Mason v. Pewabic Mining Company/Opinion of the Court

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Opinion of the Court

United States Supreme Court

153 U.S. 361

Mason  v.  Pewabic Mining Company

By section 4 of the judiciary act of March 3, 1891, it was provided that 'the review, by appeal, by writ of error, or otherwise, from the existing circuit courts, shall be had only in the supreme court of the United States, or in the circuit courts of appeals hereby established, according to the provisions of this act regulating the same.' Section 5 enumerated the classes of cases in which appeals or writs of error might be taken from the circuit courts direct to this court; and section 6 provided that the circuit courts of appeals should exercise appellate jurisdiction to review by appeal or by writ of error final decisions of the circuit courts 'in all cases other than those provided for in the preceding section of this act, unless otherwise provided by law.' By section 14 'all acts and parts of acts relating to appeals or writs of error inconsistent with the provisions for review by appeals or writs of error in the preceding sections five and six of this act' were repealed.

In Lau Ow Bew v. U.S., 144 U.S. 47, 56, 12 Sup. Ct. 517, it was held that 'the words 'unless otherwise provided by law' were manifestly inserted out of abundant caution, in order that any qualification of the jurisdiction by contemporaneous or subsequent acts should not be construed as taking it away, except when expressly so provided. Implied repeals were thereby intended to be guarded against. To hold that the words referred to prior laws would defeat the purpose of the act and be inconsistent with its context, and its repealing clause.'

Be joint resolution of March 3, 1891, it was provided 'that nothing in said act shall be held or construed in anywise to impair the jurisdiction of the supreme court or any circuit court of the United States in any case now pending before it,' and it was added, 'or in respect of any case wherein the writ of error or the appeal shall have been sued out or taken to any of said courts before the first day of July, Anno Domini, eighteen hundred and ninety-one.'

The act of March 3, 1891, went into immediate operation. In re Claasen, 140 U.S. 200, 11 Sup. Ct. 735. But the jurisdiction of this court having been preserved in respect of writs of error or appeals sued out or taken before July 1, 1891, by the joint resolution, we had jurisdiction of the appeal of Marcus, which was taken June 12th of that year. This case does not come within either of the classes of cases specified in section 5, and the appeal was not prayed until August 20, 1893. It must therefore be dismissed. Bank v. Peters, 144 U.S. 570, 12 Sup. Ct. 767; Wauton v. De Wolf, 142 U.S. 138, 12 Sup. Ct. 173; Ogden v. U.S., 148 U.S. 390, 13 Sup. Ct. 602; Smelting Co. v. Billings, 150 U.S. 31, 14 Sup. Ct. 4; Voorhees v. Manufacturing Co., 151 U.S. 135, 14 Sup. Ct. 295; Nashua & L. R. Corp. v. Boston & L. R. Corp., 2 C. C. A. 542, 51 Fed. 929. It is said, however, that the disposition of the case involved the construction and application of the mandate of this court as to costs. If it could be contended that our mandate had been misconstrued or disregarded, this would not give complainants the right of appeal after July 1, 1891, but the remedy would be by mandamus. Bank v. hunter, 152 U.S. 512, 14 Sup. Ct. 675. Lest, however, appellants might unnecessarily seek a review of the matter in that form of procedure, we deem it proper to say that the circuit court was right in the view taken of the mandate. The remedy of appellants lay in an appeal to the circuit court of appeals for the sixth circuit.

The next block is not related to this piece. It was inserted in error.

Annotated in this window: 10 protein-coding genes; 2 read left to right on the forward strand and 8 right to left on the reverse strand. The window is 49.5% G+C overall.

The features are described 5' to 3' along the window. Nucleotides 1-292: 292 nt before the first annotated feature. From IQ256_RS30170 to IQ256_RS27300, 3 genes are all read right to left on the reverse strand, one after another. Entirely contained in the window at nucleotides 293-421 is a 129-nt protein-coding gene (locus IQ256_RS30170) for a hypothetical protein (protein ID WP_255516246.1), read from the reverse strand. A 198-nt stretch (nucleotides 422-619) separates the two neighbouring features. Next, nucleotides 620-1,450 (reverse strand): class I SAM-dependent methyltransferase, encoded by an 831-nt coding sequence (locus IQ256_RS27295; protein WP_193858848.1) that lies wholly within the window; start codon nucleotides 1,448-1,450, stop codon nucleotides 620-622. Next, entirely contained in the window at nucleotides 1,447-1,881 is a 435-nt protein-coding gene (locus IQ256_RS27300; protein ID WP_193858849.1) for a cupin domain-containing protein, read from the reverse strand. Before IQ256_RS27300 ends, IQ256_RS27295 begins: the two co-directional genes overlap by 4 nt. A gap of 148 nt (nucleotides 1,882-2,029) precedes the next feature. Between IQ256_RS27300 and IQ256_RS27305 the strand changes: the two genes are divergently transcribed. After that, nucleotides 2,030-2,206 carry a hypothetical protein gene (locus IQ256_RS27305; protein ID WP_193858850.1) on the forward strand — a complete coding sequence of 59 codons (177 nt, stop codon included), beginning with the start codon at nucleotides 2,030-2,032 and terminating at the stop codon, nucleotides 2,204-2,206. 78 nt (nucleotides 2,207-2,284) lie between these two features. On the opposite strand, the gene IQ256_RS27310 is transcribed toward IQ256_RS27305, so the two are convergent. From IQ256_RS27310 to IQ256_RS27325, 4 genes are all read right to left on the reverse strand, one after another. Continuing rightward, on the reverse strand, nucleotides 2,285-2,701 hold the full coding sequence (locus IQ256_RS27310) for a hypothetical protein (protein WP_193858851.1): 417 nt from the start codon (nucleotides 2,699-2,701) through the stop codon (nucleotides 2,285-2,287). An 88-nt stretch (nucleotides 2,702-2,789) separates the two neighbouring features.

In Railway Co. v. Anderson, 149 U.S. 237, 13 Sup. Ct. 843, the action of the circuit court conformed to the mandate, and there were no proceedings subsequent thereto not settled by the terms of the mandate itself; and we therefore held, upon the authorities cited, and for the reasons given, that, on the facts appearing in that record, the circuit court of appeals could not review by writ of error the judgment of the circuit court. But in this case the circuit court was at liberty to consider, as it did, the application for an allowance out of the fund on the footing of costs between solicitors and clients, and its action in that regard was open to review in the circuit court of appeals.

Appeal dismissed.


This work is in the public domain in the United States because it is a work of the United States federal government (see 17 U.S.C. 105).